When I first began writing Glow (what would be later called Return to Arethane,) the sole purpose of the story was to focus on these elves who had been dropped into this foreign world and had to learn to cope. It was intended to be a love story, an affair that had gone wrong, about two individuals that had been torn apart by fate and circumstance. Emily was meant to simply be the narrator, a sort of Nick Carraway to bring the reader into this fantasy world. I wanted the elves seen through the eyes of a human. The song "Amazing" by Johnette Napolitano was an inspiration for that moment, that first experience when the elves entered Emily's, and thus the reader's world.
My first incarnation of Emily was as a wallflower, a fly on the wall to this otherworldly love story. Her looks were very nondescript. Strawberry blonde hair, brown eyes, nothing too extreme. But the story suffered because of that. I couldn't see Emily in my mind and therefore the narration of the story had no voice. And then Emily started forcing forcing her way off the wall. She and Jarrad were never meant to be a couple. There was never supposed to be anything between them. Emily was just a tag-along as forces were navigated to bring Karawyn and Aerath back together. But Emily and Jarrad had other plans. The more the story progressed - one chapter at a time - the more it became apparent that Emily and Jarrad were meant for each other. Instead of fighting it, I had to give into them and boy, did they ever take over from there.
The problem still remained that I couldn't see Emily in my mind. I made attempts to flesh her out, wrote up her likes and dislikes, her favorite music, etc, but it didn't seem to matter. Around that time I met Aubrey's little sister. She had character, she stood out - with her short, choppy red hair, lip ring and unique fashion sense, she was someone who made an impression. And as I wrote more, the more that was how I saw Emily. So after asking her permission, (a courtesy I didn't give my brother and sister - you don't have to, with family) she became my inspiration for Emily and suddenly Glow had a voice, the reader became engaged, Emily, my wallflower narrator was someone the reader could relate to, could understand.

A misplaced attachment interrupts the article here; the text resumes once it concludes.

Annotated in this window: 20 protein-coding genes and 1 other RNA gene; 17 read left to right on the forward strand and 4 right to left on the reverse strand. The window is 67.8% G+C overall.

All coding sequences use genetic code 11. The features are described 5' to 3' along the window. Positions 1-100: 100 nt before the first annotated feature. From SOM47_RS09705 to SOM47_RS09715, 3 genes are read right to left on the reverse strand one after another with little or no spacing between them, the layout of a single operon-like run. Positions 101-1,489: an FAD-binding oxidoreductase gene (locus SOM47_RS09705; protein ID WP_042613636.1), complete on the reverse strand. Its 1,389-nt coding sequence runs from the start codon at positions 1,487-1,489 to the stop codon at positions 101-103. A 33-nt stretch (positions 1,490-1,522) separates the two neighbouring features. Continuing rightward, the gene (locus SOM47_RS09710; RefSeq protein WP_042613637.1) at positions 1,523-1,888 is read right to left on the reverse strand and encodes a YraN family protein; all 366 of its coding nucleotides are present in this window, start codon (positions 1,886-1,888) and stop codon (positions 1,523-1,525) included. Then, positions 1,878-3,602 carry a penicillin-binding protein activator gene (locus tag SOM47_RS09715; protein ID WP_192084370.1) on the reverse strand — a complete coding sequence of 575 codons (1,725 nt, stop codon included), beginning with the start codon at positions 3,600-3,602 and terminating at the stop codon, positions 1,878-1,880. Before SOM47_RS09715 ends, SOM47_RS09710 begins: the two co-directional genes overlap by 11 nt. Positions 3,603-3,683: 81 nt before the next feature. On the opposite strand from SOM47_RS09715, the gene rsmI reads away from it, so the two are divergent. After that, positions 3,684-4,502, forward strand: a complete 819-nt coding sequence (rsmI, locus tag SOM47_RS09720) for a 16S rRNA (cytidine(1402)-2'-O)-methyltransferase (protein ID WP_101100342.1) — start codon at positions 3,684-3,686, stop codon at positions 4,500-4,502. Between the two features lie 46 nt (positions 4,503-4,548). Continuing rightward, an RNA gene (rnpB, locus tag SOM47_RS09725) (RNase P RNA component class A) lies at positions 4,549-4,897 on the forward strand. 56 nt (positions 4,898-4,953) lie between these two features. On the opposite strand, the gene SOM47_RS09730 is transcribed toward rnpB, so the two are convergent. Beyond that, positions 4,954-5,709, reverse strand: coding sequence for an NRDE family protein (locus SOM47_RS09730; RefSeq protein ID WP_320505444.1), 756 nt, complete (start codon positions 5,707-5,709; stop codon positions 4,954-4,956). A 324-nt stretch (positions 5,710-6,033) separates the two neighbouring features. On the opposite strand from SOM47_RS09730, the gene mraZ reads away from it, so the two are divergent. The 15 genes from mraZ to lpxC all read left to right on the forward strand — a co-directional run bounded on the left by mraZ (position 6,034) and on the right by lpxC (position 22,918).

Eventually, much like with Jarrad, Emily became her own person. As she evolved, as her relationship with Jarrad evolved, and as the story evolved, Emily was fully formed and someone else entirely. In my mind, she favored the below image more and more, with the addition of a lip ring.
It's funny how characters change and how they grab the wheel of the story and take it where they want to go. I would read about other writers experiencing this same phenomenon and thought they were just being overly dramatic, that they were a little too into their art. But it's true, it happens. And while some characters explode onto the paper right from the beginning fully formed and fleshed out - like Karawyn and Dafne - others evolve and grow and make the experience of writing the story as much of an adventure as the story itself.
Right now I'm working on the last book of this series - or at least I'm trying to. I've been having a hard time getting motivated to write. I have about three to four other projects that are just started or a thirds written and I don't know if my wanting to work on those is killing my ability to work on this, or if it's because I know this is the end for these characters. These people and elves and creatures who I have lived with for the last five years will have their closure, come to their conclusion and maybe I'm just not ready to say good-bye to them yet.